concernment


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con·cern·ment

 (kən-sûrn′mənt)
n.
1. A matter that is of concern.
2. Reference, relation, or importance.
3. Anxiety; worry.

concernment

(kənˈsɜːnmənt)
n
1. rare affair or business; concern
2. archaic a matter of importance

con•cern•ment

(kənˈsɜrn mənt)

n.
1. importance or moment.
2. relation or bearing.
3. anxiety or solicitude.
4. a thing in which one is involved or interested.
5. interest; involvement.
[1600–10]
ThesaurusAntonymsRelated WordsSynonymsLegend:

concernment

noun
1. The fact of being related to the matter at hand:
2. The quality or state of being important:
3. Curiosity about or attention to someone or something:
References in classic literature ?
Now having a night, a day, and still another night following before me in New Bedford, ere I could embark for my destined port, it became a matter of concernment where I was to eat and sleep meanwhile.
But, says an old writer, "he was so busied, belike about matters of higher concernment, that Spenser received no reward.
But when to their feminine rage the indignation of the people is added, when the ignorant and the poor are aroused, when the unintelligent brute force that lies at the bottom of society is made to growl and mow, it needs the habit of magnanimity and religion to treat it godlike as a trifle of no concernment.
A collector recently bought at public auction, in London, for one hundred and fifty-seven guineas, an autograph of Shakspeare; but for nothing a school-boy can read Hamlet and can detect secrets of highest concernment yet unpublished therein.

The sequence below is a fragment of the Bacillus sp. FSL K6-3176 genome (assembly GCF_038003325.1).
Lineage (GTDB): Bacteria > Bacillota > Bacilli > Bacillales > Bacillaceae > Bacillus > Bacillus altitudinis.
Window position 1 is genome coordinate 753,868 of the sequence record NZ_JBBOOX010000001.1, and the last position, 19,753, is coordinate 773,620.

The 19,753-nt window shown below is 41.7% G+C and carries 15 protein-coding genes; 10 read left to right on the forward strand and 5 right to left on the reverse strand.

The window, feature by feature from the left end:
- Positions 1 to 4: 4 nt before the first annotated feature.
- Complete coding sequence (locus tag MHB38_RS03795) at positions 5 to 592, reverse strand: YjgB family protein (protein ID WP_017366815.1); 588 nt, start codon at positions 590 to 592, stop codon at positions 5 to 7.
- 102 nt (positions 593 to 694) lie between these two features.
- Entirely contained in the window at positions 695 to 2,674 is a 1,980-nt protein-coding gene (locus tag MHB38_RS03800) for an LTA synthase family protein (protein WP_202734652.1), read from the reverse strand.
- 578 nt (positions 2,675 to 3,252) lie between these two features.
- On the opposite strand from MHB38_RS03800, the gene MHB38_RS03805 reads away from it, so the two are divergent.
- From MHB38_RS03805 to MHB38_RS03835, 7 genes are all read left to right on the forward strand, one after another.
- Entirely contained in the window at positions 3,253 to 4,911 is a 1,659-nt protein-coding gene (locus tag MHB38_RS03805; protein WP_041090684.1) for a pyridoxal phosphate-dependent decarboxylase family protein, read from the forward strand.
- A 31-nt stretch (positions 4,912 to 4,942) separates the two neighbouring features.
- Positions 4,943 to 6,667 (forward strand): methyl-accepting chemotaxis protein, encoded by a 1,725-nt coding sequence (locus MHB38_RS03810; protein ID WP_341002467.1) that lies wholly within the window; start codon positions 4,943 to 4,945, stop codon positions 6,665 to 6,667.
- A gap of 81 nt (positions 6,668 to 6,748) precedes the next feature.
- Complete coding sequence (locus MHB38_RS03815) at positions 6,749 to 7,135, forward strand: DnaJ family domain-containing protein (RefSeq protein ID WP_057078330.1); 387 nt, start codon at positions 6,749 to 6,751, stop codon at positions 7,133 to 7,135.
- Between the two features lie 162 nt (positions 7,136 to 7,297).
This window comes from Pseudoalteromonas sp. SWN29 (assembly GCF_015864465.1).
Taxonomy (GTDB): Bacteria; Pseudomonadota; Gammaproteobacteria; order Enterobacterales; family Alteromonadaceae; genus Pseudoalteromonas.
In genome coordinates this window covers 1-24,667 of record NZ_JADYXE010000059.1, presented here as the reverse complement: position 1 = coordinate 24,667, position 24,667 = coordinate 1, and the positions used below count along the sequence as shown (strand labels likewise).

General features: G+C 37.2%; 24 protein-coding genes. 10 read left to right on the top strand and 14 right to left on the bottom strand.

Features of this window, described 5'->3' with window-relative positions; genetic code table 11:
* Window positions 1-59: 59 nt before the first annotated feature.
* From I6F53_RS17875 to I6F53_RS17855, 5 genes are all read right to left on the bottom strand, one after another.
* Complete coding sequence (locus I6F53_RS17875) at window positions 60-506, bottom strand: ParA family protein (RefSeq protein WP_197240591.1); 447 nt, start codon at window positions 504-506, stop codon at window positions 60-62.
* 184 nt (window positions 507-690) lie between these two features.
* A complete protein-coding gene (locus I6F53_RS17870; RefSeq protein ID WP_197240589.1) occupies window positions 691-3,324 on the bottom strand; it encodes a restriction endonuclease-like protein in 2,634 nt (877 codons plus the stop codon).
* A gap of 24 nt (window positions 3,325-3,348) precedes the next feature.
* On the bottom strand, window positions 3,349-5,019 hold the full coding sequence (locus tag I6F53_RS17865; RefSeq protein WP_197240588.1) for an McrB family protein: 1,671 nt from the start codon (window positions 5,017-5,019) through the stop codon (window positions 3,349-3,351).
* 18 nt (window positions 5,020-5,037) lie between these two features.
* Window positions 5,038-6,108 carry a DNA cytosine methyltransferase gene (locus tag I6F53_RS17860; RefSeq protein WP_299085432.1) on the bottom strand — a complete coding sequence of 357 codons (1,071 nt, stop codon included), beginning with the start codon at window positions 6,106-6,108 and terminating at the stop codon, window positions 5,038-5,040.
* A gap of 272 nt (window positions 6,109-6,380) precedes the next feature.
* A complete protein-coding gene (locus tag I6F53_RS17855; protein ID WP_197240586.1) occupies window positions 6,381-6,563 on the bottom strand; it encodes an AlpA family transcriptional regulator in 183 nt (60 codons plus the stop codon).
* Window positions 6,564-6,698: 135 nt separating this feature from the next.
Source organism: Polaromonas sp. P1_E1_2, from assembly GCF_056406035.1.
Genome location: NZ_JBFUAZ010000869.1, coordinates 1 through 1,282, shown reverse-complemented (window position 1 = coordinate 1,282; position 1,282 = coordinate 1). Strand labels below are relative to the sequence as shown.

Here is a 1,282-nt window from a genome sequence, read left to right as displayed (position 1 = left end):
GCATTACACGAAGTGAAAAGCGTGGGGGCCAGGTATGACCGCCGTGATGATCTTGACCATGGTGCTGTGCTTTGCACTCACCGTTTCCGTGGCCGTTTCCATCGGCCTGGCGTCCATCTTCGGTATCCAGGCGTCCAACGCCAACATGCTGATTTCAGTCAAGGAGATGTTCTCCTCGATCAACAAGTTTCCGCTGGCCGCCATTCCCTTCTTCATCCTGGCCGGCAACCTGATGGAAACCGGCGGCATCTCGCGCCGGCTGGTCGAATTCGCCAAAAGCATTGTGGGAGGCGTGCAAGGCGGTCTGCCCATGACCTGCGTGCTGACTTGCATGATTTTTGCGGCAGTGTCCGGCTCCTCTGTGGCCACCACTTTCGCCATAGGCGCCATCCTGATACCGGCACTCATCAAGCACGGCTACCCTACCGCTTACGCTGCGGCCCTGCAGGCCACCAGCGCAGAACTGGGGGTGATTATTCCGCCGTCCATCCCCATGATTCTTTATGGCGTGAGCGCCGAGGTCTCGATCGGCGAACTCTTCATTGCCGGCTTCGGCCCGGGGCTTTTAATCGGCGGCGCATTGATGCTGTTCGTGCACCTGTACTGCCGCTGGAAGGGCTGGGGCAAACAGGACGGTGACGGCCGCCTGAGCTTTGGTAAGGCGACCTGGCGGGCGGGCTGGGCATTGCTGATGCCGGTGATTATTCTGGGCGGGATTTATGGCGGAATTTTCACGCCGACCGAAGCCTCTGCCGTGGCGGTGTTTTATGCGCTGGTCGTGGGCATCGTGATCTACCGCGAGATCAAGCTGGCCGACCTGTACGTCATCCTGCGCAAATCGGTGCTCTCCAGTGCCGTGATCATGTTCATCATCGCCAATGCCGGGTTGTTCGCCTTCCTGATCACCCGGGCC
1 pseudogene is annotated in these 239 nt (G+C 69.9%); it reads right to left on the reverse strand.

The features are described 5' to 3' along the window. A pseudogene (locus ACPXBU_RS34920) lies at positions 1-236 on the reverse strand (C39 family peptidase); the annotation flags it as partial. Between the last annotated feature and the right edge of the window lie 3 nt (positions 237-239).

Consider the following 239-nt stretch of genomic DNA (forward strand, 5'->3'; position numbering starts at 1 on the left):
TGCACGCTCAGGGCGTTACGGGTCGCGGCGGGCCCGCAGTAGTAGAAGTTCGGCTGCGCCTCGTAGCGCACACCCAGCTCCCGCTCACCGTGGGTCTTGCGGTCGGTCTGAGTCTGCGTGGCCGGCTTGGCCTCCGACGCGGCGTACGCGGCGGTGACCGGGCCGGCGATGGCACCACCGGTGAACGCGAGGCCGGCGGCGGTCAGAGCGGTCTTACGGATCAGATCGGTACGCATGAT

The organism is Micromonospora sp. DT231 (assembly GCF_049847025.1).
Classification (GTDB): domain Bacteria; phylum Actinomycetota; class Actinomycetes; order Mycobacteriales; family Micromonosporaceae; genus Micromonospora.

He pointed out that the Financial and Economic Affairs Committee is monitoring with concernment the decision of increasing the rates of benzene fuel.
The concernment of T wave alternans with cardiomyopathy identifies the vulnerability of these patients to ventricular arrhythmias and sudden cardiac death.
14) Christopher Blackwood, A Treatise Concerning Deniall of Christ: A subject of most high concernment for all those who intend to follow Christ (London, 1648; Wing: B3104).
2013), "The impact of different types of concernment on the consumption of organic food", International Journal of Consumer Studies, vol.
should count it their duty, as such, to put forth Manifesto's, and make Reply's to States and Armies, in things of Civil concernment, relating to the Publique Affairs of Nations.
12) in order for this to happen, to debate public issues that concern the public goods, an ongoing communicational effort from public authorities, a coherent governmental action, and a constant and noticeable concernment from the state's part is necessary.
The small number of consumers may be ascribed to the fact that their concernment is obvious and does not need further explanation.